Madhariputra Srivira- purushadatta followed the Brahmanical faith in the early period of his reign and during the later years he patronized Buddhism. Almost all the royal ladies were Buddhists. An aunt of Virapurisadata Chamtasri built a big Stupa at Nagarjunikonda. Her example was followed by other women of the royal family. The mahisi Mahavallabhika Yakhilinika was another of his queens and her name suggests that she probably came from the family of some ruler in northern Maharashtra. (Another
of his queens was Rudradharabhattarika who is referred to as the daughter of the maharaja of Ujjain. But none of these queens was the mother of the next king, Ehuvula Camtamula. His mother was a Vasisti and is referred to as mahadevi Bhattideva, and her genealogy is not known.
c.257 - c.281 : Virapurisadata's son Ehuvula Santamula (Santamula II) also ruled for at least 24 years, and is attested by inscriptions dated to the regnal years 2, 8, 9, 11, 13, 16 and 24. 
Nagarjunakonda Inscription by Ehuvla Canatamula, who is known to have married a princess from the family of Kshatrapas of Ujjayini it is dated regnal year 11 Magha suklapaksha 11.
His reign witnessed the completion of a Devi Vihara, the Sihala Vihara, a convent founded for the accommodation of Sinhalese monks, and the Chaitya-ghara (Chaitya hall) dedicated to the fraternities (Theriyas) of Tambapanni(Ceylon). Ceylonese Buddhism was in close touch with Andhra. The sculptures of Nagarjunakonda, which includelarge figures of Buddha, show decided traces of Greek influence and Mahayana tendencies.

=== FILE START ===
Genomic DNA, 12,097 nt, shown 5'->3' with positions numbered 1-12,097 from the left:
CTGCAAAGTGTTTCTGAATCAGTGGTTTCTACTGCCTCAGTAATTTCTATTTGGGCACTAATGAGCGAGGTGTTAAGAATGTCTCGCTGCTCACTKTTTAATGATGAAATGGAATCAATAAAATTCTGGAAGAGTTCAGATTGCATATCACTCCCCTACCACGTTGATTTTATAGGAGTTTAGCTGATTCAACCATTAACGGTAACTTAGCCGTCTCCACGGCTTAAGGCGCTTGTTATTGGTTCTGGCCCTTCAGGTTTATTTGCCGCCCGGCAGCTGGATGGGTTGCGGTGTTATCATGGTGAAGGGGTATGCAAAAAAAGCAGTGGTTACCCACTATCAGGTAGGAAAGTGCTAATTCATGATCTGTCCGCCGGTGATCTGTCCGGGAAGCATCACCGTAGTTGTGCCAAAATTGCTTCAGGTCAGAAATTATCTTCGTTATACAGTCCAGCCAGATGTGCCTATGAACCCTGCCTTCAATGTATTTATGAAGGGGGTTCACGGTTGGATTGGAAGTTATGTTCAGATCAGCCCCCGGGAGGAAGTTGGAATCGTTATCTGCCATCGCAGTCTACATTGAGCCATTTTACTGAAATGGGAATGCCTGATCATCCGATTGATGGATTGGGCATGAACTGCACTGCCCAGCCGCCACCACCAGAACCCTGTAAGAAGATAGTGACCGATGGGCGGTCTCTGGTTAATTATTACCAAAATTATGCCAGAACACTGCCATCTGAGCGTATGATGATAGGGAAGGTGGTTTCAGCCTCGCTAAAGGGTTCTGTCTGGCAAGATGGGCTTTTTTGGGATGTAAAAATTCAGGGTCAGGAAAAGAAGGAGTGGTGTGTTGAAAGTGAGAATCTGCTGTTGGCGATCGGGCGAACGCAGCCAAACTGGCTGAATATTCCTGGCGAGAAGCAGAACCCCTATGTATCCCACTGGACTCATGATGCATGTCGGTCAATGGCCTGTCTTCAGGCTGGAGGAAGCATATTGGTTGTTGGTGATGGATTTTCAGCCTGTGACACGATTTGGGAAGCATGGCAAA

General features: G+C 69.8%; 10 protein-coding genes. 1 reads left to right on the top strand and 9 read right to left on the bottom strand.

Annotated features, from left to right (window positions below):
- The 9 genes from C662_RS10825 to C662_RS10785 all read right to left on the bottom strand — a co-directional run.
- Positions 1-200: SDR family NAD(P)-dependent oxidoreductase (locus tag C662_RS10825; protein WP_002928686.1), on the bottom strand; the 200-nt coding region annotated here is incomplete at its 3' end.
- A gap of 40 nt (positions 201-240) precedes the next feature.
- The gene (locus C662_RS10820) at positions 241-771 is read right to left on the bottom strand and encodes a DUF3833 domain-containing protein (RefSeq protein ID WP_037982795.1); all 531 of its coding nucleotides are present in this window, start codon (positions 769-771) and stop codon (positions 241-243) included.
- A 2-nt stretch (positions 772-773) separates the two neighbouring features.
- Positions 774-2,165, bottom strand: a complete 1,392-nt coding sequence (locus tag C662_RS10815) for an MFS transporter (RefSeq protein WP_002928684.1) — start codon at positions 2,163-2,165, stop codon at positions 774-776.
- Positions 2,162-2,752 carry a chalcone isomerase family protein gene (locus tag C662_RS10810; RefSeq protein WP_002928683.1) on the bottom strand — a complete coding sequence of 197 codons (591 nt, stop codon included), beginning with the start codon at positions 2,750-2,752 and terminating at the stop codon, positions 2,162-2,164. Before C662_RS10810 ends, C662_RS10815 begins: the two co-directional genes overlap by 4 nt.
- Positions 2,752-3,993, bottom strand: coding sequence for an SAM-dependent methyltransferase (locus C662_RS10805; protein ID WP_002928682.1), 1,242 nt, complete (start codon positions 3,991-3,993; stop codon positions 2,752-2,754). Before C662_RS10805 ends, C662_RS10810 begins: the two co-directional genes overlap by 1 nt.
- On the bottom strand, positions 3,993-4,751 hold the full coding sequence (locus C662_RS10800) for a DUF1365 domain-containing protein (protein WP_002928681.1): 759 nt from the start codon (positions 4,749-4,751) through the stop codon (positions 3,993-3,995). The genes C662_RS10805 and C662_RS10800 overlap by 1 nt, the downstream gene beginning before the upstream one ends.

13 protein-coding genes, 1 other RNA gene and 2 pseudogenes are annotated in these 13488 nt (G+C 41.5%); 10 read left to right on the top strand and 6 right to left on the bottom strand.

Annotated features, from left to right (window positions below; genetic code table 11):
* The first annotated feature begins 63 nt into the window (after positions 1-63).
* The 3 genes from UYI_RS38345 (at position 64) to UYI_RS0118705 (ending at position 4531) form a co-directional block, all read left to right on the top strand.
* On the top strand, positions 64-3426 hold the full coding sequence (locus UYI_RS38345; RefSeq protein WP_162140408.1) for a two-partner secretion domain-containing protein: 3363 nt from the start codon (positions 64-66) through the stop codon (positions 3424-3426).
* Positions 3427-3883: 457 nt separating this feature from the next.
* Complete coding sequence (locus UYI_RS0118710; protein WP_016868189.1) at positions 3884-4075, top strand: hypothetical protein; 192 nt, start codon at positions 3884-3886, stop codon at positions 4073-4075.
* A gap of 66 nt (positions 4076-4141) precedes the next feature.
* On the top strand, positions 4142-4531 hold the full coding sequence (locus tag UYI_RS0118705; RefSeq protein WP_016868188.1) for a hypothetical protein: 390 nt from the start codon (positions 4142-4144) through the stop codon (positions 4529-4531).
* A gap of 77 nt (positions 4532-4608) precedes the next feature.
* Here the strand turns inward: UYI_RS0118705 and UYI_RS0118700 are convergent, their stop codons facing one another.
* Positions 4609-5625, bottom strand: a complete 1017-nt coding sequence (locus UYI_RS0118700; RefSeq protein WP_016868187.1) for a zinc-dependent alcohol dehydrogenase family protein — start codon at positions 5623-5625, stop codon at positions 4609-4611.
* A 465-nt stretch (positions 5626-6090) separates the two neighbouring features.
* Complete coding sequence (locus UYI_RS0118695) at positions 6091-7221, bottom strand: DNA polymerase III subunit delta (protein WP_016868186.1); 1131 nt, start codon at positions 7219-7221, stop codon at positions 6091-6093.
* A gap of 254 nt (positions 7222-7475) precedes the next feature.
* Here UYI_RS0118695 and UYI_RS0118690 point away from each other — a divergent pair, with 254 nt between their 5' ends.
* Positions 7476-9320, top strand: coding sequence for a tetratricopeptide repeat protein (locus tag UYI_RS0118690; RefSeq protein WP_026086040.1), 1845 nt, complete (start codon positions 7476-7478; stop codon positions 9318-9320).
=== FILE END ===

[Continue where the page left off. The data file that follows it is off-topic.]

The Ikshvaku kingdom reached its zenith during his reign.Several Hindu and Buddhist shrines were constructed during his reign. His Patagandigudem inscription is the oldest known copper-plate charter from the Indian subcontinent.
The Ikshvaku kingdom seems to have suffered multiple foreign invasions during Ehuvala's reign. The Sarvadeva temple inscription credits his commander Anikke with victories on the battlefield. The memorial pillar of his general Mahasenapati Chamtapula, a Kulahaka chief, also alludes to battle victories.
Hariti-putra Virapurushadatta, the son of Ehuvala and queen Kapanashri (Kapanaśrī), bore the titles of an heir apparent: Maharaja Kumara and Mahasenapati. However, he did not ascend the throne, probably because he died before his father. Ehuvala was succeeded by Rudrapurushadatta, who was his son from Vammabhatta, the daughter of a Mahakshatrapa (the Western Kshatrapa ruler).